New publication of the institute associates

Darka Podmenik, PhD, external associate at the IRSA institute and Maruša Gorišek, young researcher, published an article in the journal Research in Social Change titled Is youth unemployment in EU countries structural?


Geopolitical, socio-economic and cultural aspects of Covid-19

The following contribution was written during the research on socio-economic, geopolitical and cultural aspects of the current pandemic.

Why is Eastern (Central) Europe less affected by the pandemic?



Dr. Frane Adam published a new book

Dr. Frane Adam published a new book at the Institute for developmental and strategic analysis, titled

Between meritocracy and populism

On the cacophony of data in the postfactual society

(Second, edited edition)


Workshop on (highly educated) youth unemployment

Institute IRSA organized a workshop titled: Long-term unemplyoment of (higher educated) young people - an indicator of social crisis?

The even was prepared and moderated by dr. Darka Podmenik, external associate of IRSA


IRSA workshop

In the time from November, 28. to November 30, the workshop for the members of program and project gruop at iRSA took place in Ljubljana. The main topic was Globalisation and Meritocracy, with the accent on four cases China, Sweden, Romania and Slovenia, a detailed workshop program can be viewed here.


Meritocracy and knowledge society-between simulation and reality

In October 2019, we began the implementation of the research project "Meritocracy and the Knowledge Society - Between Simulation and Reality". The main question that will be addressed in the proposed research project is the following: what is the significance, scope and limitation of the meritocratic allocation of human resources in a (emerging) knowledge-based society and economy.

The main question in the proposed research project is as follows: What are the significance, scope and limits of the meritocratic allocation of human resources in an (emerging) society and economy based on knowledge? It is necessary to take account of the multiplicity and path dependency of contemporary socio-economic formations and the coexistence of various regulatory mechanisms which can function developmentally or inhibitively. No society is merely meritocratic in character, nor is it a pure knowledge society. In terms of the empirical research, the stress will be on Slovenian society, but in a comparative global framework (especially the EU). We list the following questions/objectives:

1     1. Is meritocracy only related to the consideration of formal education and formal certificates of competencies, or does it primarily emphasise professional autonomy and scientific ethics?
2. Is meritocratic allocation focused solely on instrumental (specialised) knowledge or does it also contain a tendency towards social dialogue and reflexivity (Archer, 2017)?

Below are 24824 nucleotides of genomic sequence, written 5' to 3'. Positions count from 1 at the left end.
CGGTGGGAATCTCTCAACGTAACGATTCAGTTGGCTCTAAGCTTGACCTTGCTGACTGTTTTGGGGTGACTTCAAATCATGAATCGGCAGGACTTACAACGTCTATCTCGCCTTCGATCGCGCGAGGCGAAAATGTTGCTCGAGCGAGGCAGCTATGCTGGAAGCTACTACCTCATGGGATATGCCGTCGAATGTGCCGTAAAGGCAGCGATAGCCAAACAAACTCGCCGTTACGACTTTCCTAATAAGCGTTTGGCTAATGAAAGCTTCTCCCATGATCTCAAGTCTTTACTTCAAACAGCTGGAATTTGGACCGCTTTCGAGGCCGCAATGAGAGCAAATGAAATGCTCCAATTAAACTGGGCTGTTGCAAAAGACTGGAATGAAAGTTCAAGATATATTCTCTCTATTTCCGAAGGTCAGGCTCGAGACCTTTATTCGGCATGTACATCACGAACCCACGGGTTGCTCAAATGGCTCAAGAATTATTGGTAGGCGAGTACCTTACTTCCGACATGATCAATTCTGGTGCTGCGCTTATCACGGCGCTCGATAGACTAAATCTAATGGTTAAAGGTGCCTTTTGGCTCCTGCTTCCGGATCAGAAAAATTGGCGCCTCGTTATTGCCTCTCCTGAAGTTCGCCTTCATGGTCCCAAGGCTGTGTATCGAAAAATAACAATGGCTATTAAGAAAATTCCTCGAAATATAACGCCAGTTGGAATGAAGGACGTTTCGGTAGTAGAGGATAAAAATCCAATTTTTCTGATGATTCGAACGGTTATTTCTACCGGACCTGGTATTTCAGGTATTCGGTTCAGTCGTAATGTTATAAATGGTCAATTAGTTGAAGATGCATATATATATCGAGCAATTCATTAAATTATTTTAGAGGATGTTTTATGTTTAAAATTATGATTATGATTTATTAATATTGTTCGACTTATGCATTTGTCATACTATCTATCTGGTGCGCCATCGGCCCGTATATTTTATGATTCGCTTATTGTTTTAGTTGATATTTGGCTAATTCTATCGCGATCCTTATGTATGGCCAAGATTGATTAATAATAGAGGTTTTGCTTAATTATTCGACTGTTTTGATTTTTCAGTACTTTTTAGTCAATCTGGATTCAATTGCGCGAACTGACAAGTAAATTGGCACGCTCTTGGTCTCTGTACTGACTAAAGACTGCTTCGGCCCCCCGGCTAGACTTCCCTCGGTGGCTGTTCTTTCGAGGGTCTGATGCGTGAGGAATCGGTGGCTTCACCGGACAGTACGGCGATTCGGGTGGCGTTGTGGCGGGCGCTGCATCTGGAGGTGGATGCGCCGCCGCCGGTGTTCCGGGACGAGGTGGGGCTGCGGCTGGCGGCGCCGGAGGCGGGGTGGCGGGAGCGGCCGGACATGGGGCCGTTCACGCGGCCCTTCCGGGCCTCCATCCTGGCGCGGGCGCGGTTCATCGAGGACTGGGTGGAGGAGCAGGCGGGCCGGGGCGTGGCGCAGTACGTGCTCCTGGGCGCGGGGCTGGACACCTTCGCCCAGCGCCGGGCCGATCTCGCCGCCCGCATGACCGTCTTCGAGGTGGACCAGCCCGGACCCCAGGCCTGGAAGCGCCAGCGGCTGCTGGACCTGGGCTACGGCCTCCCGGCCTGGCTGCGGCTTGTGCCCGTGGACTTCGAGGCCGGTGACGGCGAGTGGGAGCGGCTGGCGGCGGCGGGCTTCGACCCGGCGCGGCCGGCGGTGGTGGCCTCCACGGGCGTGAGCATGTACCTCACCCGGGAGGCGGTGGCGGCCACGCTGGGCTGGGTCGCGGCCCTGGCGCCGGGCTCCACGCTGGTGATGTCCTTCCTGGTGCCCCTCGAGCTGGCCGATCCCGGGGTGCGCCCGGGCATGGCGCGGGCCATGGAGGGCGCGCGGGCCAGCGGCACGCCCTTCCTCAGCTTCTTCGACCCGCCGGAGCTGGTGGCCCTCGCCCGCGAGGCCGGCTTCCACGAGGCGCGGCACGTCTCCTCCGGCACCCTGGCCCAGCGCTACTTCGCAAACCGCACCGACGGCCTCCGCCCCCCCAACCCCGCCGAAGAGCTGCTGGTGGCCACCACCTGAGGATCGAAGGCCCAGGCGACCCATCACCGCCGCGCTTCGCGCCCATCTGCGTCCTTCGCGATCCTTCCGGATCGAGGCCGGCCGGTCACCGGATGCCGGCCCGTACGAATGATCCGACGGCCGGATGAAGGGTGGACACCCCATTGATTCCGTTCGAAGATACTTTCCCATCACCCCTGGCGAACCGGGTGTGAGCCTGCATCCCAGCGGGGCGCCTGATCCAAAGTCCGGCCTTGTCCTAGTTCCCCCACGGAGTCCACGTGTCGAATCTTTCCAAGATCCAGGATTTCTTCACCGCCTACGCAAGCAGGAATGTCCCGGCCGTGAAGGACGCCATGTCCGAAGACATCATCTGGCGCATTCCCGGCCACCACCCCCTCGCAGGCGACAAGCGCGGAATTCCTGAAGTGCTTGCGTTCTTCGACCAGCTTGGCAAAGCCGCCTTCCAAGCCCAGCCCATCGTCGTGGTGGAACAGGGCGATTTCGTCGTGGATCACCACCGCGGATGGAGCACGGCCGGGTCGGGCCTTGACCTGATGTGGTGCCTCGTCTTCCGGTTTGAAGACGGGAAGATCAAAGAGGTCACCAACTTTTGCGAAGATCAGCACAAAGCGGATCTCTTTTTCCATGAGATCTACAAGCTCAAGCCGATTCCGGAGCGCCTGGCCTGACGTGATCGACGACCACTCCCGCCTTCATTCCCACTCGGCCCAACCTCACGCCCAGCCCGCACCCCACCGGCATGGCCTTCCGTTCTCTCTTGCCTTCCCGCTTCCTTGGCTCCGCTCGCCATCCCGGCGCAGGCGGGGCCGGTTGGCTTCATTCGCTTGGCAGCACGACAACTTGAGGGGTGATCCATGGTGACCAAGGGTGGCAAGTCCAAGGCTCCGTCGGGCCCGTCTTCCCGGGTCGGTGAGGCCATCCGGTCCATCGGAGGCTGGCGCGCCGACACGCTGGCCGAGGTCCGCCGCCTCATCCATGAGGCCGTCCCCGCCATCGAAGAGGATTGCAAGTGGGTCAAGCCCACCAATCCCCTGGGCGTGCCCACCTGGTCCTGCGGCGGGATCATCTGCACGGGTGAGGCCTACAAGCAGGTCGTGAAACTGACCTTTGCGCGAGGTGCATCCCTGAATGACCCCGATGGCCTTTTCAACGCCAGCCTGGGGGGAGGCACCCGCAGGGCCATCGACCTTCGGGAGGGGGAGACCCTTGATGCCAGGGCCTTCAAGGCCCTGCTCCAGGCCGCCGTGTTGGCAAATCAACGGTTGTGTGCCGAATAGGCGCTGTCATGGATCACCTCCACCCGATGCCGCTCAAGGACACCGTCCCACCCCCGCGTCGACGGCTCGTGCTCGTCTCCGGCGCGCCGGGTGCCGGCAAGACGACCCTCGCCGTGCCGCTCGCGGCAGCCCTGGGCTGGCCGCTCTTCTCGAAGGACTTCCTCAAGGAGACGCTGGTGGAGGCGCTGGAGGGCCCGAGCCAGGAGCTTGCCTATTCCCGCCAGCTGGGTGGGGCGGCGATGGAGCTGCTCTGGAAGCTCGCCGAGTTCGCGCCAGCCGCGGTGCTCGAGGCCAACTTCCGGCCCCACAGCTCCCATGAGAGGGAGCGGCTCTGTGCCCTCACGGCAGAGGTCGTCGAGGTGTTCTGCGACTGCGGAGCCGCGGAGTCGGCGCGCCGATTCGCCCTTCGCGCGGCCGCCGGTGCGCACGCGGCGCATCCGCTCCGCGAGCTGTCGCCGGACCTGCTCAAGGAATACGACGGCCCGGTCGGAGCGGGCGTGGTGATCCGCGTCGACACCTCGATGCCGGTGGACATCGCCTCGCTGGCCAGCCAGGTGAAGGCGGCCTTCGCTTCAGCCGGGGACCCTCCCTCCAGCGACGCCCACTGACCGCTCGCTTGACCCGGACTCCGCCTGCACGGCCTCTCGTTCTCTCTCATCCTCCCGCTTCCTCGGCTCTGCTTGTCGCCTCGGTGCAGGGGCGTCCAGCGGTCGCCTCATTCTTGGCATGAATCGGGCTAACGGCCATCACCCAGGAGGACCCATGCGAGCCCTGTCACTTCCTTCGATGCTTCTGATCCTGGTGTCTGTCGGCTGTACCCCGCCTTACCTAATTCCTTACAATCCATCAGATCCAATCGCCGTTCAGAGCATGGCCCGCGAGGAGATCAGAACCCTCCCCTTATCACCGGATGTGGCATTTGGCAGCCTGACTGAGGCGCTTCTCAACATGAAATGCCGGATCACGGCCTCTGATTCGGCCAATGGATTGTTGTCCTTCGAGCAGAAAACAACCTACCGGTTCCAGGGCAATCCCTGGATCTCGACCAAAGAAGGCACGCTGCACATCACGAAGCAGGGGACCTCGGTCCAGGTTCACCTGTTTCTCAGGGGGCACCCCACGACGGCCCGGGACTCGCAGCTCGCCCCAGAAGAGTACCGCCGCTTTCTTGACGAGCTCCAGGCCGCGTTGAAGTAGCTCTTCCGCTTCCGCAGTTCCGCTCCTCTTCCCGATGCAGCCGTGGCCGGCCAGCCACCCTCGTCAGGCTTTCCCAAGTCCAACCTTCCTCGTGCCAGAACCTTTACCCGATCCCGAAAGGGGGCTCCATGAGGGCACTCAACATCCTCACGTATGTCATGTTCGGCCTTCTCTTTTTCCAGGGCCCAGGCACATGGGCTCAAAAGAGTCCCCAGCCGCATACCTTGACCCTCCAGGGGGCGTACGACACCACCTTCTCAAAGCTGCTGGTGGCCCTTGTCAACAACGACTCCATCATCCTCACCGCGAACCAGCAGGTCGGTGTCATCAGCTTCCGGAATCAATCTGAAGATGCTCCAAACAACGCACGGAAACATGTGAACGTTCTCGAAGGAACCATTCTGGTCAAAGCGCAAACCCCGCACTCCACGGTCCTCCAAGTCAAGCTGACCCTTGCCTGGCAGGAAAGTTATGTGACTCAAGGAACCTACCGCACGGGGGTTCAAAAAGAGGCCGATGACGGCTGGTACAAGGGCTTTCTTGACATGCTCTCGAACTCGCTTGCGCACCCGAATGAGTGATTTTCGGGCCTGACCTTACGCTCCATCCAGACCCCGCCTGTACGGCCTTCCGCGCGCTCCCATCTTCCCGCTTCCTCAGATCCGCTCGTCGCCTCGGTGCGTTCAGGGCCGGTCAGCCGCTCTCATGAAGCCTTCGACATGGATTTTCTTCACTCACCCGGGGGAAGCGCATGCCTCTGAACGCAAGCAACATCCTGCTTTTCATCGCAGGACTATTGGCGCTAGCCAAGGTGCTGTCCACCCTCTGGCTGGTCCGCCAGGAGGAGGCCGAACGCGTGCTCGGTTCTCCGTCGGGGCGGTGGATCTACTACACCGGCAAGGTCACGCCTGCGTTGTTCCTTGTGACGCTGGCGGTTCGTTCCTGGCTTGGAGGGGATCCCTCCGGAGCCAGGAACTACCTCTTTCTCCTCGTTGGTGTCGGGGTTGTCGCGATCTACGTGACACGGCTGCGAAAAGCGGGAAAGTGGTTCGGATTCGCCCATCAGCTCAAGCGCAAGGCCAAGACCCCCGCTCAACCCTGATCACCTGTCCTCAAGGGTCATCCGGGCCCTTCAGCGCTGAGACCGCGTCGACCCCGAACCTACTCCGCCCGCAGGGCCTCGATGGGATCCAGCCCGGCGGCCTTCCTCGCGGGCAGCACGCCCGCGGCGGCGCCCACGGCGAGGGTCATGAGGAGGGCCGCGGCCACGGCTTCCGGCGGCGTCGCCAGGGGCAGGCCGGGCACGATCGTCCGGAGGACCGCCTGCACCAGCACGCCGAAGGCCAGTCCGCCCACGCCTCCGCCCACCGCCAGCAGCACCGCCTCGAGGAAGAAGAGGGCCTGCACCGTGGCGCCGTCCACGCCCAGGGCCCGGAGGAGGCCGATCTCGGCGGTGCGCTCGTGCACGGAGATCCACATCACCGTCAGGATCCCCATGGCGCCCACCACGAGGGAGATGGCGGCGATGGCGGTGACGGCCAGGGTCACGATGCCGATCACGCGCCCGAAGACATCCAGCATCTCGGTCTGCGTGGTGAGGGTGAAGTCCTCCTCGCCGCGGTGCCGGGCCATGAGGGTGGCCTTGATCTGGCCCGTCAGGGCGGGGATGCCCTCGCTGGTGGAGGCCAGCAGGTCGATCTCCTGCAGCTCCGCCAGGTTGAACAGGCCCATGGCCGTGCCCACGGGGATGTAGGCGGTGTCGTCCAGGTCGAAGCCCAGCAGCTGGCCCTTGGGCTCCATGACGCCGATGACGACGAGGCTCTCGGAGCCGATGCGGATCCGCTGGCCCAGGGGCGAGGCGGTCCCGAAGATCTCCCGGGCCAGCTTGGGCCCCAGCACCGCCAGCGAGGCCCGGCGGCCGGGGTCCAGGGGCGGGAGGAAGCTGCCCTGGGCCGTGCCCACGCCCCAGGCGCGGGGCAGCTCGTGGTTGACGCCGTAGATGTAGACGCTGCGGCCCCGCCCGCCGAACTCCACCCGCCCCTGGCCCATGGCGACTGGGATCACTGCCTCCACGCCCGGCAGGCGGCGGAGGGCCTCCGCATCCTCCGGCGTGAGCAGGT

3. To what extent are bureaucratic (politico-ideological) and business interests, which are short-term and clientele-oriented, generating a ‘simulated meritocracy’?
4. What is the influence of the legal reproduction of social power and hierarchy based on previously created monopolies and retention (on the retention elite, see Adam/Tomšič, 2012)?
5. How is the meritocratic allocation and management of human resources manifested in either the public sector or private sector (especially in the fields of health and R&D)?
6. How are companies (industry) recognising talent and effort, how do they select new employees? Here, we will focus on small and medium-sized high-tech companies for which we already have considerable data (Adam et al., 2014).

· 1. We proceed from the thesis that meritocratic principles and criteria can be used in different ways. Therefore, we are talking about the tension between simulated and actual use and between formal and content use, among manifest and latent functions. We are interested in more demanding forms of meritocratic criteria. Namely, it is not only about taking diplomas, doctorates and other titles into account, but also lifelong learning, the ability to participate in teamwork, reputation, and reflexive ability. In order to learn more about this, we need insights into the experiences and interpretations of relevant actors (such as doctors, researchers, entrepreneurs, innovators).

This means we must use qualitative methods, strive to synthesise different approaches and use different databases. In this sense, we can speak of originality since such an integral approach cannot be found in international literature. We assume this will speed up the interdisciplinary process within the social sciences and humanities, while intense communication with representatives of other parts (natural sciences, technical and medical sciences) will be necessary.